This roundtable discussion will bring together experts from around the world to examine the Biden Administration’s approach to international religious freedom and the implications this has on American foreign policy.
Biden’s predecessor made Religious Freedom a cornerstone of its foreign policy, notably highlighted by the creation of the State Department’s “Ministerial to Advance Religious Freedom”, which the UK is expected to host in 2022. Will he carry on a similar legacy? Or will we see a substantial shift from the Biden Administration? Finally, what does this mean for America’s foreign policy?
Featured image (used in source code): Joint Congressional Committee on Inaugural Ceremonies, Public domain, via Wikimedia Commons
Meet our speaker and chair
Judd Birdsall (@JuddBirdsall) is a Senior Research Fellow at the Berkley Center for Religion, Peace, and World Affairs at Georgetown University. He was previously based at the Centre for Geopolitics at Cambridge University and continues to serve as an affiliated lecturer in the Cambridge University Department of Politics and International Studies. He has served in the U.S. State Department’s Office of International Religious Freedom and on the Secretary of State’s Policy Planning Staff.
Courtney Freer (@courtneyfreer) is Assistant Professorial Research Fellow at the Middle East Centre at the London School of Economics and Political Science (LSE) and a non-resident fellow in the Foreign Policy program at Brookings Institution. Her book Rentier Islamism: The Influence of the Muslim Brotherhood in Gulf Monarchies, published in 2018, traces the political and social role of Islamists in the Arabian Gulf.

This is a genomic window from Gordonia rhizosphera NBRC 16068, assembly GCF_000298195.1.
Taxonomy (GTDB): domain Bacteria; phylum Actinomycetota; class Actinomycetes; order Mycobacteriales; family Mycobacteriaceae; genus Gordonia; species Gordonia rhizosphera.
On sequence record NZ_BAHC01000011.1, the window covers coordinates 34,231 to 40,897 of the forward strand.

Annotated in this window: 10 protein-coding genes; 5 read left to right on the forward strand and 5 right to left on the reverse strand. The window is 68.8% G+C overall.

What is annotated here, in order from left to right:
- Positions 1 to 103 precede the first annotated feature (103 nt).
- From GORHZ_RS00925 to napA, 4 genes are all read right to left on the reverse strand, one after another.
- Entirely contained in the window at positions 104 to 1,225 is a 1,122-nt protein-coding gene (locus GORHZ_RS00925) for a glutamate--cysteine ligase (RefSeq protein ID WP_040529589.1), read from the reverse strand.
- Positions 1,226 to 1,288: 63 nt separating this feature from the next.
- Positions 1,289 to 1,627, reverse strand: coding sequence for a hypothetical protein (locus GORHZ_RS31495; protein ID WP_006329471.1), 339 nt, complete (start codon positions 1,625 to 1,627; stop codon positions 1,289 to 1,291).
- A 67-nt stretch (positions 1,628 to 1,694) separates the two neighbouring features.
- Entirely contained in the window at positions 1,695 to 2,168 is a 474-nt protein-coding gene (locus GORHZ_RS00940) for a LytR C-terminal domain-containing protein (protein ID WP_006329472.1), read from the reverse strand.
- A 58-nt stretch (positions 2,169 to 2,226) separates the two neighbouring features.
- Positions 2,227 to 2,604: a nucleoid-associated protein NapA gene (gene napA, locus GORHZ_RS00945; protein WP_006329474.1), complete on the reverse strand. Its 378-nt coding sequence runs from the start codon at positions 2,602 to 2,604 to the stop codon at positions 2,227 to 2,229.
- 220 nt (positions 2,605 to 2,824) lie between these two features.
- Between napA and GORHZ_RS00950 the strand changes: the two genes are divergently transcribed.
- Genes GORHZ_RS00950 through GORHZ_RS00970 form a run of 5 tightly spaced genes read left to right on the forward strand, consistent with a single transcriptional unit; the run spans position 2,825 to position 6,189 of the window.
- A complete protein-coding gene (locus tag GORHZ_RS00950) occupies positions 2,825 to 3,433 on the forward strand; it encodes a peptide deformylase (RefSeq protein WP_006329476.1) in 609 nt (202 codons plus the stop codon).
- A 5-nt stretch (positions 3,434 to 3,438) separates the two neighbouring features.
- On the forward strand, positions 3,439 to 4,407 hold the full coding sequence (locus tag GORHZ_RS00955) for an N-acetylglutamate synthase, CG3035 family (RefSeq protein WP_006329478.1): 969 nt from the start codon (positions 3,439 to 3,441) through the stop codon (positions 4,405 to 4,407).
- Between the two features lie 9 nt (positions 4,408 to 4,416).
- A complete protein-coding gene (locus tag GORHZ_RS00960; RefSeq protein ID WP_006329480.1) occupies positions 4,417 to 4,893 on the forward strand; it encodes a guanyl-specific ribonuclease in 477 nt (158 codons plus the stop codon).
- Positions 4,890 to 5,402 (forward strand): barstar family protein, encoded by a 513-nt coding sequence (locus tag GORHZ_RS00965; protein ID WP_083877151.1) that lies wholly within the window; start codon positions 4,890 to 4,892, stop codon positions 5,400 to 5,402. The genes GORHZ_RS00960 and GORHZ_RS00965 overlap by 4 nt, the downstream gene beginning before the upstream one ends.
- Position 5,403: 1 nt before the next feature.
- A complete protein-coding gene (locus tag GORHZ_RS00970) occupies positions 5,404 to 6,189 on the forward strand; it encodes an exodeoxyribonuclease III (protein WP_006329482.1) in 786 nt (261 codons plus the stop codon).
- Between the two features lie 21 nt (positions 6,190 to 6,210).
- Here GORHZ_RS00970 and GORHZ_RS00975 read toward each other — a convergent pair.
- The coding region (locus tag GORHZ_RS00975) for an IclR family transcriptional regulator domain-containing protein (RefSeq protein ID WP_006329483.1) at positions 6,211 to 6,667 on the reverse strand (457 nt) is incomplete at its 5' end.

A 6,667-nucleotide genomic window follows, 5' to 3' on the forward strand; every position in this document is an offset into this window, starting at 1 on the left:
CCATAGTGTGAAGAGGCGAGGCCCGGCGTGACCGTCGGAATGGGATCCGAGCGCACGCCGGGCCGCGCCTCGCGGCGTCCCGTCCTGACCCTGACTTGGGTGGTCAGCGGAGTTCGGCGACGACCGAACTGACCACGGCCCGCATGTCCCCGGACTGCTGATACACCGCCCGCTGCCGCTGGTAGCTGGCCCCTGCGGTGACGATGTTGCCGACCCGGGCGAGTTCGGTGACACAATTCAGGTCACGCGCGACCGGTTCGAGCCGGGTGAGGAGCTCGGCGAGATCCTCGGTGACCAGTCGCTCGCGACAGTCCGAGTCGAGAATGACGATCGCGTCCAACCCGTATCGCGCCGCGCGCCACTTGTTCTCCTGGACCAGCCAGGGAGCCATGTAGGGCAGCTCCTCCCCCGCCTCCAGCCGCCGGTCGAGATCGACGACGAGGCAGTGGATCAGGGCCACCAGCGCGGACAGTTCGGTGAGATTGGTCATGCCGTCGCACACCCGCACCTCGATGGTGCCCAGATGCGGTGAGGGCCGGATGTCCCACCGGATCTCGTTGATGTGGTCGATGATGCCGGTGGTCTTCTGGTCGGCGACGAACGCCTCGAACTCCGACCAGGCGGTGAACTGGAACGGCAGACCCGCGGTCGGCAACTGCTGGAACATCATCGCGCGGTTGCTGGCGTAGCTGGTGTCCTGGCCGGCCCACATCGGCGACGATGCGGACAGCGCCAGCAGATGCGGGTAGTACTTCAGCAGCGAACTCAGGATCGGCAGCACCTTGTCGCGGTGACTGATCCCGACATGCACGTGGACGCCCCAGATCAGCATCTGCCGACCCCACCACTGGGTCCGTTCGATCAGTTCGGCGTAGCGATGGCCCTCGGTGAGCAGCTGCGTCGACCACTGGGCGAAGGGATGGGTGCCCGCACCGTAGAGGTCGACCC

H A Hellyer, (@hahellyer) a Carnegie Endowment scholar, is Fellow of Cambridge University’s Centre for Islamic Studies, and Senior Associate Fellow at the Royal United Services Institute. A prolific public intellectual on governance, international relations, security, and religion, in the West & the Arab world, he is the author of 7 books in these areas. A former Brookings Fellow, he currently helps steer the EU-funded project ‘GREASE’ on “Radicalisation, Secularism & the Governance of Religion”.
James Walters (@LSEChaplain) is Director of the LSE Religion and Global Society research unit and a senior lecturer in practice in the Department of International Relations.
More about this event
International Relations (@LSEIRDept) has been taught at LSE since 1924. The Department was not only the first of its kind, but has remained a leading world centre for the development of the subject ever since. The Department has always been strongly international in character and today the majority of our graduate students, a good proportion of our undergraduates, as well as many members of the faculty are drawn from Europe, North America and further afield. At the same time we have always prided ourselves as having both a national and an international role in training diplomats and future university teachers.
The LSE's United States Centre (@LSE_US) is a hub for global expertise, analysis and commentary on America. Our mission is to promote policy-relevant and internationally-oriented scholarship to meet the growing demand for fresh analysis and critical debate on the United States.
LSE Religion and Global Society (@LSE_RGS) is an interdepartmental research unit which conducts, coordinates and promotes social science research that seeks to understand the many ways in which religion influences, and is influenced by, geopolitical change.
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